The document reveals that the primary “source” of Steele’s election reporting was not some well-connected current or former Russian official, but a non-Russian-based contract employee of Christopher Steele’s firm.
At one time, the media had speculated that Steele’s sources were highly placed Russians, such as the Russian spy Oleg Smolenkov who was extracted from Russia in 2017. Had that been true, it might have justified the FBI leadership’s assumption that Steele’s information was reasonably trustworthy. But knowing that the sub-source was a nobody, information that the FBI had by January 2017, standing alone should have been enough to put FBI and DOJ leadership on notice that there was likely no reasonable basis to investigate Donald Trump’s administration.
It is the second document, however, that seems even more damning. On February 14, 2017, the NYT published an article entitled “Trump Campaign Aides Had Repeated Contact With Russian Intelligence.” (No link to the Times on principle). Then-FBI agent Peter Strzok read the article and made notes in response. Those notes establish that the FBI, after months of investigation, was not incompetent, and that, at Cross-Fire Hurricane’s supervisory level, FBI agents knew (1) what was in the January interview with the sub-source, including his unreliability and (2) that the FBI’s investigation into the Trump administration had no basis:
This is again from Sharyl Attkisson, who is quoting from Strzok’s notes:
Claim in NYT article: “Phone records and intercepted calls show that members of Donald J. Trump’s presidential campaign and other Trump associates had repeated contacts with senior Russian intelligence officials in the year before the election, according to four current and former American officials.”
Note by Strzok: “This statement is misleading and inaccurate as written. We have not seen evidence of any individuals in contact with Russians (both Governmental and non-Governmental)” and “There is no known intel affiliation, and little if any [government of Russia] affiliation[.] FBI investigation has shown past contact between [Trump campaign volunteer Carter] Page and the SVR [Foreign Intelligence Service of the Russian Federation], but not during his association with the Trump campaign.”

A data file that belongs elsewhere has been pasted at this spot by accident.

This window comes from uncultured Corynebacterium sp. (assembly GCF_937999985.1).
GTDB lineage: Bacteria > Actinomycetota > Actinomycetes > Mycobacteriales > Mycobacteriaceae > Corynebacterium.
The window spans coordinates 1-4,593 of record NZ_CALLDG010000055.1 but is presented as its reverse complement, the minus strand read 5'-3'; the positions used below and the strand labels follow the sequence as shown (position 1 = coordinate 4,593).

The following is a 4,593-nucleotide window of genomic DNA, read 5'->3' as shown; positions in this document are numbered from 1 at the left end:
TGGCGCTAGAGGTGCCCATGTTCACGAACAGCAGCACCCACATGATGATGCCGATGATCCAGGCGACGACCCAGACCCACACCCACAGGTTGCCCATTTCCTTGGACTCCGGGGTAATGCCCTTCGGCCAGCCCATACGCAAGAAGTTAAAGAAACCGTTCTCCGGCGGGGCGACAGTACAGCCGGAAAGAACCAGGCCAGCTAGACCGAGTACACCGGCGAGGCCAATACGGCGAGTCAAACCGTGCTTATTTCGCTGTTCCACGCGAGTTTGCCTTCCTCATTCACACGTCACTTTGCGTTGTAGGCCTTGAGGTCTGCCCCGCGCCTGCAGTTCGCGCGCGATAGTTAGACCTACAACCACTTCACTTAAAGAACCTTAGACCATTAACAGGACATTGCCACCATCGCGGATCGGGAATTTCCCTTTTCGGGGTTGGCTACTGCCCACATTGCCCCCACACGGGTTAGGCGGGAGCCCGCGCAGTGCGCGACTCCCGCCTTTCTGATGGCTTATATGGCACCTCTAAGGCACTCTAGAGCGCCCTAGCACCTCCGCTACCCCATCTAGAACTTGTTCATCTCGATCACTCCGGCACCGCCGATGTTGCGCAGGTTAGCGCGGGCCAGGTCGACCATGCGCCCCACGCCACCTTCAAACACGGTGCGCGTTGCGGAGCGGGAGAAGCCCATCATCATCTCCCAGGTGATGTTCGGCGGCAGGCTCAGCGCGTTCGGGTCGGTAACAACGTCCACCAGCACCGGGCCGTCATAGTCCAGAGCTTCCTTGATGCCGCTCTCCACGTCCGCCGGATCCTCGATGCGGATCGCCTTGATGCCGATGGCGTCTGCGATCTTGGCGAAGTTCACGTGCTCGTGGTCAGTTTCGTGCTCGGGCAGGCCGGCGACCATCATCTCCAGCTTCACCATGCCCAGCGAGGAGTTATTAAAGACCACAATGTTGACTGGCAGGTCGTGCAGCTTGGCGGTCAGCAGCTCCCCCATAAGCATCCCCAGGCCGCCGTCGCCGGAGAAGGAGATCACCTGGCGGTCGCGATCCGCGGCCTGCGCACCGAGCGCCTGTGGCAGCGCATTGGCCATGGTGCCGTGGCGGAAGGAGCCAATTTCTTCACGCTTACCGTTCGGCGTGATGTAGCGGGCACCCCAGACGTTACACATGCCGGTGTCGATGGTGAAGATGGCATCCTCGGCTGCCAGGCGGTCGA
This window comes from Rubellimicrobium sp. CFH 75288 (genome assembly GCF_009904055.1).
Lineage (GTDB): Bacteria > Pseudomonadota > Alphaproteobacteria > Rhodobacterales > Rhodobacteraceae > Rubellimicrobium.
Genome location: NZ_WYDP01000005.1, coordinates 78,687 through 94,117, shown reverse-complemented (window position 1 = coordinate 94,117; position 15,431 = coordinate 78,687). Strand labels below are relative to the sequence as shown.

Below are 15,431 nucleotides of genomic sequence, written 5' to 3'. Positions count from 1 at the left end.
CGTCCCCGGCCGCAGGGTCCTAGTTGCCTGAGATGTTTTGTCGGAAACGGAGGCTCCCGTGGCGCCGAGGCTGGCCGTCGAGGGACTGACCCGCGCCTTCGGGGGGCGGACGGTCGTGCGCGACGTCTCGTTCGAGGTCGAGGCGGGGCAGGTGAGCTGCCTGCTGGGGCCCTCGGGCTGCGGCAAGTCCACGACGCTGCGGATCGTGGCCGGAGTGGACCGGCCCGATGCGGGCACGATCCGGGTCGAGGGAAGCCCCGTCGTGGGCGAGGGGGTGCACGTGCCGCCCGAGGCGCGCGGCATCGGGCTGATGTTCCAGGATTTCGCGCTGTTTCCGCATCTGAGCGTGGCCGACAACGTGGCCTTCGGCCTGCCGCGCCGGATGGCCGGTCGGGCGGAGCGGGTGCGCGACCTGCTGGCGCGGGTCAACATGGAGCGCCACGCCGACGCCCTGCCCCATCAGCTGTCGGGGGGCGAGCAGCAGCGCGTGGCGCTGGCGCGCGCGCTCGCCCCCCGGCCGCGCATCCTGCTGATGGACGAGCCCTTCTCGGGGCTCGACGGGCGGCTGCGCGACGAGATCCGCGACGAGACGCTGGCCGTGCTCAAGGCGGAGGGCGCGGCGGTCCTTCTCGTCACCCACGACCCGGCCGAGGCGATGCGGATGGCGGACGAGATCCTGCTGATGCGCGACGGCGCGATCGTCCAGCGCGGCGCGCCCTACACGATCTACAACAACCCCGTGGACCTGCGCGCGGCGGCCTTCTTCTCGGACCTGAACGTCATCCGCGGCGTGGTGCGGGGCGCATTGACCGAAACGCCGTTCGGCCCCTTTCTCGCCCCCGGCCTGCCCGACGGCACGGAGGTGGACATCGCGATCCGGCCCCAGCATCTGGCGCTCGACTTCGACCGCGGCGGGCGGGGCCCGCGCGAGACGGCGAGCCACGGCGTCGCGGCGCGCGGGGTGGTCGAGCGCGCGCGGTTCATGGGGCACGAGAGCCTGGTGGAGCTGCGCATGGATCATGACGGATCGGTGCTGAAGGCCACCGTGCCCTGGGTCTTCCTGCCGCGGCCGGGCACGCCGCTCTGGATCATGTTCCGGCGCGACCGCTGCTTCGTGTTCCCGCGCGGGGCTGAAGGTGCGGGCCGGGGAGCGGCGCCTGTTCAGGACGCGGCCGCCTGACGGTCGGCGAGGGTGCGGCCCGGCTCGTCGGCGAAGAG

Claim in NYT article: “… one of the advisers picked up on the [intercepted] calls was Paul Manafort, who was Mr. Trump’s campaign chairman for several months …”
Note by Strzok: “We are unaware of any calls with any Russian government official in which Manafort was a party.”
Claim in NYT article: “The FBI has obtained banking and travel records …”
Note by Strzok: “We do not yet have detailed banking records.”
Claim in NYT article: “Officials would not disclose many details, including what was discussed on the calls, and how many of Trump’s advisers were talking to the Russians.”
Note by Strzok: “Again, we are unaware of ANY Trump advisers engaging in conversations with Russian intel officials” and “Our coverage has not revealed contact between Russian intelligence officers and the Trump team.”
Claim in NYT article: “The FBI asked the NSA to collect as much information as possible about the Russian operatives on the phone calls …”
Note by Strzok: “If they did we are not aware of those communications.”
Claim in NYT article: “The FBI has closely examined at least four other people close to Mr. Trump … Carter Page … Roger Stone… and Mr. Flynn.”
Note by Strzok: “We have not investigated Roger Stone.”
Claim by NYT: “Senior FBI officials believe … Christopher Steele … has a credible track record.”
Note by Strzok: “Recent interviews and investigation, however, reveal Steele may not be in a position to judge the reliability of subsource network.”
Claim by NYT: “The FBI’s investigation into Mr. Manafort began last spring .”
Note by Strzok: “This is inaccurate … our investigation of Manafort was opened in August 2016.”
Claim by NYT: “The bureau did not have enough evidence to obtain a warrant for a wiretap of Mr. Manafort’s communications, but it had the NSA closely scrutinize the communications of Ukrainian officials he had met.”
Note by Strzok: “This is inaccurate …”
Attkisson goes on to say:
There is as yet no explanation in the documents or from the New York Times as to the identities of the four “American officials” who apparently provided the misleading and false information; or what their motivation was.
However, it is clear that inaccurate reporting such as that in the Times had a significant influence on the trajectory of the Trump-Russia collusion probe, which ultimately concluded there had been no collusion on the part of Trump, anyone in the Trump campaign, or any U.S. person.
Given that Strzok was leading the Crossfire Hurricane investigation and was only two levels below Comey, and given how important this investigation was (arguably the most important in the FBI’s history), it’s inconceivable that Comey did not have the same information, whether he got it from reading the materials himself or from his agents briefing him. If, as it is reasonable to assume, Comey knew all this in February 2017, then it throws into stark — and criminal — relief his decision to publicly announce, as part of testimony before Congress, that the FBI was investigating the Trump administration.
We await the results of the Durham investigation into the worst political scandal of our nation’s history. As the clock ticks down to November, along with it ticks down any chance of reestablishing equal application of the rule of law in this country. Given all that is going on at the moment, if we do not reestablish that rule, then there is little hope for our Republic.